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Post-Traumatic Stress Disorder (PTSD) Awareness

7 minute read

Even though around 8 million adults struggle with PTSD every year, the condition is often undertreated due to lack of awareness and stigma. That’s slowly changing as more people speak out about their struggles with mental illness like PTSD, and health care and public service workers become more informed about the signs of PTSD and resources for those who need help. In 2010, the U.S. Senate designated June 27 as Post-Traumatic Stress Disorder (PTSD) Awareness Day. It is observed on June 27, every year, and the whole month of June is known as Post-Traumatic Stress Disorder (PTSD) Awareness Month.

At Footprints to Recovery, we’re dedicated to being a part of the ongoing conversation to raise PTSD awareness. All of our addiction treatment programs are trauma-focused and we offer treatment for veterans with PTSD and substance use disorders.


Post-traumatic stress disorder (PTSD) is a mental health condition, which can develop after you witness or experience a traumatic event.

Types of trauma that can lead to PTSD include:

  • Military combat
  • Acts of terrorism
  • Sexual or physical assault
  • Natural disasters such as hurricanes and tornadoes
  • Unexpected death of a loved one
  • Accidents or injury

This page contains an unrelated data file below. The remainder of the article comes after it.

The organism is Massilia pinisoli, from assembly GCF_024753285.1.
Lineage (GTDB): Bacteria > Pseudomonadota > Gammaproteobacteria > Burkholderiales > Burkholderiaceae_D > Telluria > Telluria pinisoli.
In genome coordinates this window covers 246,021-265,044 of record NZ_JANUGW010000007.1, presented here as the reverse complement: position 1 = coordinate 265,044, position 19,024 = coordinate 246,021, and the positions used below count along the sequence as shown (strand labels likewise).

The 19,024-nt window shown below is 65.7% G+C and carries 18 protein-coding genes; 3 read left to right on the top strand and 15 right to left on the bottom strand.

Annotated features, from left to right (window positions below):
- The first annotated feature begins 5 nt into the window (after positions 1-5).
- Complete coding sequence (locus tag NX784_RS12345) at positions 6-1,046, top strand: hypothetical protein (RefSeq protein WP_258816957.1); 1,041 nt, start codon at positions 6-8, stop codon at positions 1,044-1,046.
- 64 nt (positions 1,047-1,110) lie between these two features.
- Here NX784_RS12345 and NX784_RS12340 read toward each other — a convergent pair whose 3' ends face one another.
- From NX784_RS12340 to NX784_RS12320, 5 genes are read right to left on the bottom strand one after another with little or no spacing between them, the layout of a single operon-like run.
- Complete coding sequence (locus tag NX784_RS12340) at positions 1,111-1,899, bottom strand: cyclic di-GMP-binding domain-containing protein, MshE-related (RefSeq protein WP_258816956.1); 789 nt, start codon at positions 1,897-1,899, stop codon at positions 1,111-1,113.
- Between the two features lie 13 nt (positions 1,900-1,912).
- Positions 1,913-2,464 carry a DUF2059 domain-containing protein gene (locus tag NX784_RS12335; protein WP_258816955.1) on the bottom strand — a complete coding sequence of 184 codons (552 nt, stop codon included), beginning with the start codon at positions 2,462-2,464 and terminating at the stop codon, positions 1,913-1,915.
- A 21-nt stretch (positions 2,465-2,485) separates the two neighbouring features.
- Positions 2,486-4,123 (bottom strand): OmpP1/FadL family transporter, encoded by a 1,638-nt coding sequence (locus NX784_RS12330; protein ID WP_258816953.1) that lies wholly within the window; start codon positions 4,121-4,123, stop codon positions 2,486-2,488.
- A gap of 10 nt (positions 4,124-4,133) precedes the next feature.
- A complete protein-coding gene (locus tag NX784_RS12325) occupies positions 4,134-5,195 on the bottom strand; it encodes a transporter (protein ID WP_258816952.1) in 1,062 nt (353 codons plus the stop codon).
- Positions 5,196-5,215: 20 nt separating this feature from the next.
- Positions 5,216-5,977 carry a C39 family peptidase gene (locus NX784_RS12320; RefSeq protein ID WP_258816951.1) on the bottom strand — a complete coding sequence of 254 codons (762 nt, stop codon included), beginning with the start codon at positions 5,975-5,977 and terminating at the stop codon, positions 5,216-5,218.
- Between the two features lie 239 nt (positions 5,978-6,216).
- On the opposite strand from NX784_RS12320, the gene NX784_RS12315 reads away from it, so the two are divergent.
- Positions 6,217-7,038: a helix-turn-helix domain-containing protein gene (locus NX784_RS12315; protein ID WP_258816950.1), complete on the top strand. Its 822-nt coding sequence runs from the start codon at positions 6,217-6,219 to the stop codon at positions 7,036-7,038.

• Witnessing people go through trauma

The 1980s were the first time that PTSD was officially recognized as a mental health disorder. It was known as shell shock or battle fatigue syndrome before it was recognized as a medical diagnosis.

During World War I and II, people thought PTSD mainly affected veterans in combat. Today, we know this condition happens to all kinds of people no matter their age, race, gender, and sex, including families of victims, emergency personnel, and rescue workers. Some PTSD statistics:

  • 60% of men experience at least one traumatic event in their lifetime.
  • 50% of women experience at least one traumatic event in their lifetime.
  • Around 7 or 8 out of every 100 people will have PTSD at some point in their lives.
  • About 10% of women develop PTSD sometime in their lives.
  • Around 4% of men develop PTSD sometime in their lives.


According to the Center For Treatment of Anxiety and Mood Disorders, trauma is defined as a psychological and emotional response to a deeply distressing event or experience.